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Visualisation in the Premier League

I recently caught up again with Shaun Goater a Manchester City club legend, he played at City between 1998 and 2003 where he played 184 appearances and scored 84 times. As sport psychologist with Manchester City between the periods of 1998 – 2003 I worked closely with Shaun using visualisation.

The fans were quite skeptical as to Goater's ability, he did however win them over. As goals were scored, supporters were gradually won over, creating a song in his honour: 'Feed the Goat and he will score'.

I recognise the power of visualisation, however Shaun’s words when we met recently resonated powerfully: “I remember after a game being presented with the man of the match award and honestly can say I was still out there playing I was so absorbed in the performance”.

Shaun also shared that when Willie Donachie, Head Coach at the time, explained I was available to help the players (and he mentioned that I was a City fan). Initially, as Shaun was going through a tough time with performances he thought; “well I am not going to see him.”

We did however strike up a strong relationship as Shaun eventually approached me with an 'I’ve got nothing to lose' attitude and was keen to explore ways to improve his performance.

The approach I used was the PETTLEP process. This follows a research-based model of imagery to help guide practitioners’ use of imagery, Holmes and Collins (2001) devised the PETTLEP model. This model is based on findings from sport psychology, cognitive psychology, neuroscience, and aims to provide practitioners with a set of practical guidelines to aid the imagery development. 

PETTLEP uses these steps to go through with your athlete.

Physical - is arguably the most important. It is seen as crucially important, with maximum benefits and impact.  Imagery should be as ‘physical’ an experience as possible. One obvious way of achieving this is to load the imagery instructions with the performer’s physiological responses. Other ways of making the imagery more physical include wearing the same clothes as during performance, and holding/feeling any equipment or protective equipment (e.g. tennis racquet, golf club, strapping tape).
Environment - it is important to consider the place where the imagery is performed.  PETTLEP this should be performed in a similar environment to the performance as possible. Research suggests that it’s most effective in the actual competitive environment. This was obviously difficult in Shaun’s case being a professional footballer. The use of video and audio may be useful in aiding mental simulation and recall of the venue. We used a video of Shaun’s successes, goals, passes etc. This visual stimulation was overlaid with a piece of music that Shaun identified as being his favorite at the time, high connection.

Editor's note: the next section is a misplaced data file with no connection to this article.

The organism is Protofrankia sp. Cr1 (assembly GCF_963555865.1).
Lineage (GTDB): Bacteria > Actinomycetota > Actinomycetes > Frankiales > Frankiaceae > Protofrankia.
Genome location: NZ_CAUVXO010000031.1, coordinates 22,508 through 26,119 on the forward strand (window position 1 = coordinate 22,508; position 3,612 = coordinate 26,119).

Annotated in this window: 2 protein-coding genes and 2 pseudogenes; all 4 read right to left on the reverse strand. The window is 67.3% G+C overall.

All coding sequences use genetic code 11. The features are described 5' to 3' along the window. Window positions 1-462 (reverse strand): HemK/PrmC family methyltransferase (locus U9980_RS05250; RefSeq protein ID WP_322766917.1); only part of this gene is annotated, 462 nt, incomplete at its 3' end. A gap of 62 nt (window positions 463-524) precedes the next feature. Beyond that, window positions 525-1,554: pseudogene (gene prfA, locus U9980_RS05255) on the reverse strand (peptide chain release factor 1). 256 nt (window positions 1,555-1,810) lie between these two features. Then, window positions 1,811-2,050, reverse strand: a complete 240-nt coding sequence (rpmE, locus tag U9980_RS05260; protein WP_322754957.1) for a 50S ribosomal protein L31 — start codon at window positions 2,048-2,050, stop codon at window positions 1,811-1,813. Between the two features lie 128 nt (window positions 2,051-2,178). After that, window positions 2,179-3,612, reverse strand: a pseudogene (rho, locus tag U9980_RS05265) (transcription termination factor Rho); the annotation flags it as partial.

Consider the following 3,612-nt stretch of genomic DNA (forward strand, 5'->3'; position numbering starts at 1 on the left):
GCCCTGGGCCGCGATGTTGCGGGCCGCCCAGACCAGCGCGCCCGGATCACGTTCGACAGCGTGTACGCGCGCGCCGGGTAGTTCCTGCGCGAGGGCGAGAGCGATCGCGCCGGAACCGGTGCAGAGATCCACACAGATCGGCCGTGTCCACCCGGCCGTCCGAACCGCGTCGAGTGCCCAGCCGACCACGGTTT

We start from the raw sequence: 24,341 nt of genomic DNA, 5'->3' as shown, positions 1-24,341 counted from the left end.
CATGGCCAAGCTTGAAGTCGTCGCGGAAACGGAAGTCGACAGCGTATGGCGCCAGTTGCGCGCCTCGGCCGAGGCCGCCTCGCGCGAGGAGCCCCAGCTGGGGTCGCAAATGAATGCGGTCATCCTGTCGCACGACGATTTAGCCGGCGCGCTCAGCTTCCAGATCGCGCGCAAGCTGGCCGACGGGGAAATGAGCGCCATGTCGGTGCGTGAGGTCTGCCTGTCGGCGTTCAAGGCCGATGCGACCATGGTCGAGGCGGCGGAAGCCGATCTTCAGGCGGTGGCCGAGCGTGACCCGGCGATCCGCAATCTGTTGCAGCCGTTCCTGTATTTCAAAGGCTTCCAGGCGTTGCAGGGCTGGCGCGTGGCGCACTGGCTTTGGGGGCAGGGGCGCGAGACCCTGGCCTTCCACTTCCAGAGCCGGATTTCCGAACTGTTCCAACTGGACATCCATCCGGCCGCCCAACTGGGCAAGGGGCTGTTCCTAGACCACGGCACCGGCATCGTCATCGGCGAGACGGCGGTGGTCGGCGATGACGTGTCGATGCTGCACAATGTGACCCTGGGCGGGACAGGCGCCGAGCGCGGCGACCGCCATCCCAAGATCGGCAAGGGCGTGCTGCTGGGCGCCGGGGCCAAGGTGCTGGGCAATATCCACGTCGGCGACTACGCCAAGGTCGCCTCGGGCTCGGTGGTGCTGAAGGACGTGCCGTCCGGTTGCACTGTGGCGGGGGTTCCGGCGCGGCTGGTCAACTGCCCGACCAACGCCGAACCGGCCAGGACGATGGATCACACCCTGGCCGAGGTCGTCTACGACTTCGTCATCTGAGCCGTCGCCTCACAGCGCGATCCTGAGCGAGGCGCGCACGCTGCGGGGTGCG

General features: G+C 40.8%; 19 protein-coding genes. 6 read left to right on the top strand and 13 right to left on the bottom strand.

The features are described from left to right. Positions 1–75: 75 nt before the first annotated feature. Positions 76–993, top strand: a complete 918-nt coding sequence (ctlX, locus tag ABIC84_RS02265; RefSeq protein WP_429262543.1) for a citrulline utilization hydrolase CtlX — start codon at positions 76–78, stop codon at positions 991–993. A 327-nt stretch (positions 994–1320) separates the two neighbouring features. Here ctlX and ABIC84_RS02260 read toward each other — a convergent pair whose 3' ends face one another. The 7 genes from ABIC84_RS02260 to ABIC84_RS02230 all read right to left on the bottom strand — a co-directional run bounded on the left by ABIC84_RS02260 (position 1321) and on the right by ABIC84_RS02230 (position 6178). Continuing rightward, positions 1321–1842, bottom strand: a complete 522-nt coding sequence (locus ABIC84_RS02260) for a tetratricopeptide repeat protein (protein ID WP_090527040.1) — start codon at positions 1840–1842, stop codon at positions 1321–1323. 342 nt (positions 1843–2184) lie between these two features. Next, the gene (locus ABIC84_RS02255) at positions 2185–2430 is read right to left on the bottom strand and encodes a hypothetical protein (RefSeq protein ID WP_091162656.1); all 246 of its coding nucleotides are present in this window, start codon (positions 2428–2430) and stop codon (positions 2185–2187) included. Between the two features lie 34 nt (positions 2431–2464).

Task - the task. The content of the imagery was appropriate to the skill level and the personal preferences of Shaun, it needs to resonate with the athlete. As a striker his attentional focus was dependent on the phases of play. Therefore the video contained specific performance examples of his role in the team: goals, headers and passes.
Timing - refers to the speed at which imagery is completed/recalled. The video was played in real time allowing Shaun to see himself achieving his performance goals. As the timing is crucial when performing sports skills, Shaun performed his imagery in ‘real time’.
Learning - we recognised that as his performances improved the need to respond and further stimulate his learning was crucial.  New videos and imagery scripts were developed recognising that regular updating of the stimulus is essential.  Shaun found this very successful in enhancing his performance.
Emotion - whilst working with Shaun, his relationship with the fans highlighted the emotional element in his game.  We needed to ensure that the imagery has emotional attachment as well if it was to be realistic and effective.  Research suggests that PETTLEP interventions are effective than imagery sessions that are preceded by instructions to relax. The inclusion of emotional thoughts and feelings in the imagery instructions makes the imagery much more vivid and evocative like the real-life scenario.  This stimulates the imagery to be more vivid and ‘in the moment’.
Perspective – I recognised Shaun’s preference to watch himself in action, which helped increase his connectivity with the imagery script and video. It may well be beneficial to adopt an internal visual perspective in many cases, although some athletes find internal imagery difficult or just prefer external imagery. In this situation I recognised Shaun’s preference for an external image and we continued to use video.

Knowing your athlete is crucial to engage and deliver an effective imagery process, the impact can be long term, just ask Shaun!

Shaun is now planning to work with young players in academies who are developing themselves and will introduce visualisation to them as a way to further improve their performance.

Paul Connolly, Coaching Advisor, Talent and Performance (Sports Coach UK)